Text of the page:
Of particular concern are reports that numerous journalists were arrested, detained, and constrained in the course of reporting on the G20 meeting and demonstrations, including reports of a journalist for the Guardian Newspaper who was reportedly assaulted by police while being detained. The media play a critical role in preserving democracy by bearing witness and documenting events. Actions that curtail the media's ability to do so severely limit the ability of citizens to hold their government to account.
The G20 Summit in Toronto is the latest in a series of global summits at which people faced substantial restrictions of their civil liberties and excessive police force. We call on all G20 leaders to ensure that at future summits people's rights to freedom from arbitrary arrest and detainment, and the rights of freedom of speech, assembly, and association are well protected. Further, the media, including alternative and independent media, must have the ability to report on future summits free from fear of arrest, detention, and intimidation. Lastly, we call for meetings of the G20 to include legitimate and meaningful avenues for civil society and citizens to participate.
It is essential for Canada to learn from what took place during the G20 weekend. The only way for Canadians to understand exactly what transpired during this Summit is through an independent public inquiry into security during the 2010 Canadian G8 and G20 Summits, held jointly by the Ontario and Federal governments. Such an inquiry must include opportunities for public input and participation, and produce findings that are released to the public. The inquiry should consider the impact of security measures on the Charter rights of citizens to freedom of assembly, association, expression, and due process. Among other matters, the inquiry should review:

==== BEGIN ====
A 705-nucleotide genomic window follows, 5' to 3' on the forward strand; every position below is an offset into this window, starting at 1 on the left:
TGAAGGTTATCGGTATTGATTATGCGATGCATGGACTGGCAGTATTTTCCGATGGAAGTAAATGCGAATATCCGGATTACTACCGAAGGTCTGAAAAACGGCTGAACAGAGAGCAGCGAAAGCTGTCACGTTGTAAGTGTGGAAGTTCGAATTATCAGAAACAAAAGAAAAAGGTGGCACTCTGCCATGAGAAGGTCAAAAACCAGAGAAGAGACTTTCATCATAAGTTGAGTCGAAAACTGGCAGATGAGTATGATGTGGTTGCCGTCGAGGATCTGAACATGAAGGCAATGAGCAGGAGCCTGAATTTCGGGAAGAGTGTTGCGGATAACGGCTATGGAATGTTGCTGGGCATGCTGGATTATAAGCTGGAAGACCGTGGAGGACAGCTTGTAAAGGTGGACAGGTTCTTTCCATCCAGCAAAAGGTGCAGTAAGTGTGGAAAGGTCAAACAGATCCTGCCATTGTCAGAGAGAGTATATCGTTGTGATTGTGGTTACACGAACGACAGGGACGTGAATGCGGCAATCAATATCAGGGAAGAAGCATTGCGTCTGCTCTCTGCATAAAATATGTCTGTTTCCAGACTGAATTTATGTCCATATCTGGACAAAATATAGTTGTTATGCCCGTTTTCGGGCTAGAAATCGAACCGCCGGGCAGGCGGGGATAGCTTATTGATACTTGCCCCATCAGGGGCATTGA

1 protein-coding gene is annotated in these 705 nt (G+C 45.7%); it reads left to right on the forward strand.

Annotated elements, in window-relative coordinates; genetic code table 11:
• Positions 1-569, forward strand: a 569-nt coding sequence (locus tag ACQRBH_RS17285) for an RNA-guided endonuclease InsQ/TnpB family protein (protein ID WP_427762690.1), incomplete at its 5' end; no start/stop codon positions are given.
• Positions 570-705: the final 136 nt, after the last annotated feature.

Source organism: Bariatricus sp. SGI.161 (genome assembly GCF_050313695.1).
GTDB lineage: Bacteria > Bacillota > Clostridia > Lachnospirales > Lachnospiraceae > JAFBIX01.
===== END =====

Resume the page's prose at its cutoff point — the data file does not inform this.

- All raids and mass arrests conducted by police and security forces in connection to the 2010 Summits and, in particular, use of preventative detention and arbitrary arrest;
- The arrest and detention of journalists and members of the media;
- The excessive use of force against protestors by police and security during the 2010 Summits;
- The conditions in which those detained were held and legally processed;
- The circumstances around the implementation and execution of the Public Works Protection Act.
At stake is the ability of citizens to participate in their democracy and the need to ensure that police and other security forces to be held responsible for their actions. We hope that you will heed this call and ensure that questions that remain from the Summits do not go unanswered.
Canadian Federation of Students
Ad Hoc Coalition for Women's Equality and Human Rights
Amnesty International Canada
Artists for Peace
Association québécoise des organismes de coopération internationale
Bringing Youth Towards Equality
Canadian Arab Federation
Canadian Association of University Teachers
Canadian Auto Workers Union
Canadian Council of Muslim Women
Canadian Council on Social Development
Canadian Union of Public Employees-Ontario
Canadian Union of Public Employees-Local 3902 Education Workers at the University of Toronto
Communication, Energy and Paperworkers Union of Canada
Council of Canadians
Conseil québécois des gais et lesbiennes - Council of Quebec for Gays and
Edmonton Small Press Association
Independent Jewish Voices-Montreal
Independent Jewish Voices-Toronto
Independent Jewish Voices-Winnipeg
Indigenous Environmental Network
Lawyers Against the War
Make Poverty History Canada
Montréal Youth Coalition against Homophobia
National Association of Women in the Law
Ontario Association of Interval and Transition Houses
Ontario Federation of Labour
Public Service Alliance of Canada
Regroupement intersectoriel des organismes communautaires de Montréal
Réseau d'Actions du Genre et de Développement Social - RAGDS
Urban Alliance on Race Relation